Russian icebreakers ‘will change the face of shipping’ on NSR

The Russian icebreaker Yamal, Canadian icebreaker Louis S. St. Laurent and the Coast Guard Cutter Polar Sea rendezvous near the North Pole. USCG 

 

The new generation of Russian nuclear icebreakers under the Lider project will “change the face of shipping on the Northern Sea Route (NSR)”, opening up new, safe routes year-round for global trade, according to the Russia’s deputy prime minister, Dmitry Rogozin, who is supervising the project on behalf of the country’s government.

 

According to Russian state-owned shipbuilder United Shipbuilding Corporation, these vessels will be up to 200 m in length and 50 m wide. They will be capable of travelling at up to 13 kt and escorting ships of more than 100,000 dwt through up to 4.5 m of ice, which is the maximum thickness in the Arctic these days, Rogozin said. The ‘conventional’ icebreakers Russia currently operates are able to break ice up to 2 m thick.

 

The new vessels would “open up the NSR completely for foreign customers”, including on new routes that were previously considered unreliable due to safety concerns, Rogozin said.

 

He also revealed that Russia planned to make the three new-generation icebreakers operational between 2023 and 2025, after which the country would be able “to arrange any shipment, of any cargo, in any direction” on the NSR, he said.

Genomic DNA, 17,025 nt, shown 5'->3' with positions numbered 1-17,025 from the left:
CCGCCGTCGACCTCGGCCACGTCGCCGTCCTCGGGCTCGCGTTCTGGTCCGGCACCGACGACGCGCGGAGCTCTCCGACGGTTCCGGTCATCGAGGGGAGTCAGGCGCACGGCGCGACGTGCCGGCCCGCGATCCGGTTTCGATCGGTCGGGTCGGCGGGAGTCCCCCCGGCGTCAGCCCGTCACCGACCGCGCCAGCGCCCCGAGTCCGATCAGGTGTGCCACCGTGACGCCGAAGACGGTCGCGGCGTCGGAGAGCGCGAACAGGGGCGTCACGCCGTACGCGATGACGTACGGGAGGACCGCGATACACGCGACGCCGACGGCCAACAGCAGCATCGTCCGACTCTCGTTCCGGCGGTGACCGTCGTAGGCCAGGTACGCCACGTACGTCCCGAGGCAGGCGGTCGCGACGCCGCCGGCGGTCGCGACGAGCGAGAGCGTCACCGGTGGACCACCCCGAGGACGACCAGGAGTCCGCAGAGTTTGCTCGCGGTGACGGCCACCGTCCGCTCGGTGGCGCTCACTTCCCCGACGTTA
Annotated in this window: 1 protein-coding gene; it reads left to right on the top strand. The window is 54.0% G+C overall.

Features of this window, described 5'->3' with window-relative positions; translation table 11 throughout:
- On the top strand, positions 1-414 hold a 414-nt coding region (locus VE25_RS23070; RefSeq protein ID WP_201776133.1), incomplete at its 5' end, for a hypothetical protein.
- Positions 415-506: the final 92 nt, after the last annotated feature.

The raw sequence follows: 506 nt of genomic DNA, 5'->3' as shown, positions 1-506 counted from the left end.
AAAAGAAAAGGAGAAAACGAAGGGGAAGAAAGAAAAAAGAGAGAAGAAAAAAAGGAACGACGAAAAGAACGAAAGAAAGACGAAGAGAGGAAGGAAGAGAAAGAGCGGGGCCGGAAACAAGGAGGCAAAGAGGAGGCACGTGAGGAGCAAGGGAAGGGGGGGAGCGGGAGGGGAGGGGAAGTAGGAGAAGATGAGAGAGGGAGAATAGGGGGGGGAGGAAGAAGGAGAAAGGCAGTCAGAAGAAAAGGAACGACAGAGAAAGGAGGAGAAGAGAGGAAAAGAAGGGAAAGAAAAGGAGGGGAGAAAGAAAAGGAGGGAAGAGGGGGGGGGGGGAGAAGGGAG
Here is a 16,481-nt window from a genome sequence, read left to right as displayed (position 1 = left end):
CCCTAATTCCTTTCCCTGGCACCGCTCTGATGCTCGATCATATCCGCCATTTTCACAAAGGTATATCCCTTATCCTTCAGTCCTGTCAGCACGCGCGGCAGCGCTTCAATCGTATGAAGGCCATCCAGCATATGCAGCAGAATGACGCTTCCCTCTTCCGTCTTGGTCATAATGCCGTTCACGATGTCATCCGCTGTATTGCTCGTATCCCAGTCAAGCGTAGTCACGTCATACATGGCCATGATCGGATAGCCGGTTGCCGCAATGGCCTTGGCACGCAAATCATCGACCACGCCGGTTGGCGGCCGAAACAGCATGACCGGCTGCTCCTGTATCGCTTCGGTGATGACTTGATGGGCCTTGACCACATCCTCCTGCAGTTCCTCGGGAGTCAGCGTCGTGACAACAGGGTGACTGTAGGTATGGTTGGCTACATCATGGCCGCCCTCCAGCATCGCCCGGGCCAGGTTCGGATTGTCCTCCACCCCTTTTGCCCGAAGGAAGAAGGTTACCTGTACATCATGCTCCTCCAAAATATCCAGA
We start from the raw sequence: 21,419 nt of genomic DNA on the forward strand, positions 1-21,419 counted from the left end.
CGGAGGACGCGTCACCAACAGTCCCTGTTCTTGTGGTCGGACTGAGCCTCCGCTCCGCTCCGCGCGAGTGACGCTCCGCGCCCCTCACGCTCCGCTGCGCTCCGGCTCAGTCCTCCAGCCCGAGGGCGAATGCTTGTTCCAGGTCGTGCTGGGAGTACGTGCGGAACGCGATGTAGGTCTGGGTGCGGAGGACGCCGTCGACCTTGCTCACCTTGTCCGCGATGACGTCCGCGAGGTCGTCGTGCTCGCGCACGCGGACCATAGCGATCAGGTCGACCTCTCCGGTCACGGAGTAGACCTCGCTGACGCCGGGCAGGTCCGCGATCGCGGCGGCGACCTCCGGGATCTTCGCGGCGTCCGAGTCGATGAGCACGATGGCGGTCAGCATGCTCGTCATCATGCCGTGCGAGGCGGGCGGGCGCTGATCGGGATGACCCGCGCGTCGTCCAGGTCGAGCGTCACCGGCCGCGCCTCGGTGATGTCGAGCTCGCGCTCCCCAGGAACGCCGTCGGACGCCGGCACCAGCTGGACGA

In addition to escorting vessels, the Lider icebreakers will be able to perform a range of other tasks in the Arctic, including participating in rescue missions in remote areas, Rogozin claimed.

 

Alexey Kadilov, general director of Baltic Shipyard in St Petersburg, which is hoping to win the state contact to build the Lider icebreakers, said the project would be “a true breakthrough” for the Russian shipping industry. Baltic Shipyard is part of United Shipbuilding Corporation.

 

Kadilov explained that deploying the icebreakers would boost the trade flow of various goods from Asia to Europe through the NSR and the flow of hydrocarbons from projects on the Russian shelf to Asian customers, including in South Korea, Japan, and China.

 

Russia has also commissioned a nuclear-powered icebreaker for deployment on the NSR from 2019. It is the only country in the world to build and operate nuclear powered icebreakers and the new 173 m-long, 33,000 tonne Arktika-class vessel will be its fifth in operation.

 

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